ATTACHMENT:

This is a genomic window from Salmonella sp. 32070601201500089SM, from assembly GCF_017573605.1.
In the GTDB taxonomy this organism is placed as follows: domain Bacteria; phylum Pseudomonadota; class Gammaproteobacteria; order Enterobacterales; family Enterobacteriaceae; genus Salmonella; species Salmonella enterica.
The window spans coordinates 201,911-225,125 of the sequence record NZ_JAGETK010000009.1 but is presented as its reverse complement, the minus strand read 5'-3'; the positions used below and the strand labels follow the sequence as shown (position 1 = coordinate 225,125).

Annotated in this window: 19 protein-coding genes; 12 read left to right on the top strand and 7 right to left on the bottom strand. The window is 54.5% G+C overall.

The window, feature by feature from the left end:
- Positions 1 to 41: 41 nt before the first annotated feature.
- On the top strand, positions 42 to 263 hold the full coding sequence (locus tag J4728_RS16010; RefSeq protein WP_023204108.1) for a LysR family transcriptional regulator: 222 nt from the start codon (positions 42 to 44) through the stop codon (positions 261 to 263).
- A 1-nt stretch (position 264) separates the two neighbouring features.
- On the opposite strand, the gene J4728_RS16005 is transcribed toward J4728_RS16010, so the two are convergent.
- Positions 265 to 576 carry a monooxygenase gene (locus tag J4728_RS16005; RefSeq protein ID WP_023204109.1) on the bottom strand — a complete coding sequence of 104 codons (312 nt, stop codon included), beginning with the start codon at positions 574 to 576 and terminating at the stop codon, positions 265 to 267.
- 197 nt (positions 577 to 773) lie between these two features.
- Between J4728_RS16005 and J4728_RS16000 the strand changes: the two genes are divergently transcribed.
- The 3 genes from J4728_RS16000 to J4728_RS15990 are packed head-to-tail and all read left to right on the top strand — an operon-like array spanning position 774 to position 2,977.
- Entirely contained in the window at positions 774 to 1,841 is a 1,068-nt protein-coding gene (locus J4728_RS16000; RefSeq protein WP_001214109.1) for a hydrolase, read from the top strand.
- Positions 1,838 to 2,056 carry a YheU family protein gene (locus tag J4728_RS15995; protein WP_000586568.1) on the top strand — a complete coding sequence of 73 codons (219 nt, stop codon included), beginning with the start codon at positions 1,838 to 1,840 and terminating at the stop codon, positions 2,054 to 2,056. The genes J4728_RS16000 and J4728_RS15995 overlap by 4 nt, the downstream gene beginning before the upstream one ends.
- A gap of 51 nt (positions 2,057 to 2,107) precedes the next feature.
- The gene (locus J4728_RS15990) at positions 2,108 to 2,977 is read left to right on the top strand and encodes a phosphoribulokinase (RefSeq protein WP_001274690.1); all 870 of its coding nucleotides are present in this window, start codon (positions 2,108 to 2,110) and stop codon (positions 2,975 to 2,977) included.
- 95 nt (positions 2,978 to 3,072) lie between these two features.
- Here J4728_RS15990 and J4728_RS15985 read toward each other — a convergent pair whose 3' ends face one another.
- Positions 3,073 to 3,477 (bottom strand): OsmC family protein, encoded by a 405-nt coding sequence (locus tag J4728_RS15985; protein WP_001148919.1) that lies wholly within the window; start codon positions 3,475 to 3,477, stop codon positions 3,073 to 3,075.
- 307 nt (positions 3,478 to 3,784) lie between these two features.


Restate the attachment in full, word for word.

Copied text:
This is a genomic window from Salmonella sp. 32070601201500089SM, from assembly GCF_017573605.1.
In the GTDB taxonomy this organism is placed as follows: domain Bacteria; phylum Pseudomonadota; class Gammaproteobacteria; order Enterobacterales; family Enterobacteriaceae; genus Salmonella; species Salmonella enterica.
The window spans coordinates 201,911-225,125 of the sequence record NZ_JAGETK010000009.1 but is presented as its reverse complement, the minus strand read 5'-3'; the positions used below and the strand labels follow the sequence as shown (position 1 = coordinate 225,125).

Annotated in this window: 19 protein-coding genes; 12 read left to right on the top strand and 7 right to left on the bottom strand. The window is 54.5% G+C overall.

The window, feature by feature from the left end:
- Positions 1 to 41: 41 nt before the first annotated feature.
- On the top strand, positions 42 to 263 hold the full coding sequence (locus tag J4728_RS16010; RefSeq protein WP_023204108.1) for a LysR family transcriptional regulator: 222 nt from the start codon (positions 42 to 44) through the stop codon (positions 261 to 263).
- A 1-nt stretch (position 264) separates the two neighbouring features.
- On the opposite strand, the gene J4728_RS16005 is transcribed toward J4728_RS16010, so the two are convergent.
- Positions 265 to 576 carry a monooxygenase gene (locus tag J4728_RS16005; RefSeq protein ID WP_023204109.1) on the bottom strand — a complete coding sequence of 104 codons (312 nt, stop codon included), beginning with the start codon at positions 574 to 576 and terminating at the stop codon, positions 265 to 267.
- 197 nt (positions 577 to 773) lie between these two features.
- Between J4728_RS16005 and J4728_RS16000 the strand changes: the two genes are divergently transcribed.
- The 3 genes from J4728_RS16000 to J4728_RS15990 are packed head-to-tail and all read left to right on the top strand — an operon-like array spanning position 774 to position 2,977.
- Entirely contained in the window at positions 774 to 1,841 is a 1,068-nt protein-coding gene (locus J4728_RS16000; RefSeq protein WP_001214109.1) for a hydrolase, read from the top strand.
- Positions 1,838 to 2,056 carry a YheU family protein gene (locus tag J4728_RS15995; protein WP_000586568.1) on the top strand — a complete coding sequence of 73 codons (219 nt, stop codon included), beginning with the start codon at positions 1,838 to 1,840 and terminating at the stop codon, positions 2,054 to 2,056. The genes J4728_RS16000 and J4728_RS15995 overlap by 4 nt, the downstream gene beginning before the upstream one ends.
- A gap of 51 nt (positions 2,057 to 2,107) precedes the next feature.
- The gene (locus J4728_RS15990) at positions 2,108 to 2,977 is read left to right on the top strand and encodes a phosphoribulokinase (RefSeq protein WP_001274690.1); all 870 of its coding nucleotides are present in this window, start codon (positions 2,108 to 2,110) and stop codon (positions 2,975 to 2,977) included.
- 95 nt (positions 2,978 to 3,072) lie between these two features.
- Here J4728_RS15990 and J4728_RS15985 read toward each other — a convergent pair whose 3' ends face one another.
- Positions 3,073 to 3,477 (bottom strand): OsmC family protein, encoded by a 405-nt coding sequence (locus tag J4728_RS15985; protein WP_001148919.1) that lies wholly within the window; start codon positions 3,475 to 3,477, stop codon positions 3,073 to 3,075.
- 307 nt (positions 3,478 to 3,784) lie between these two features.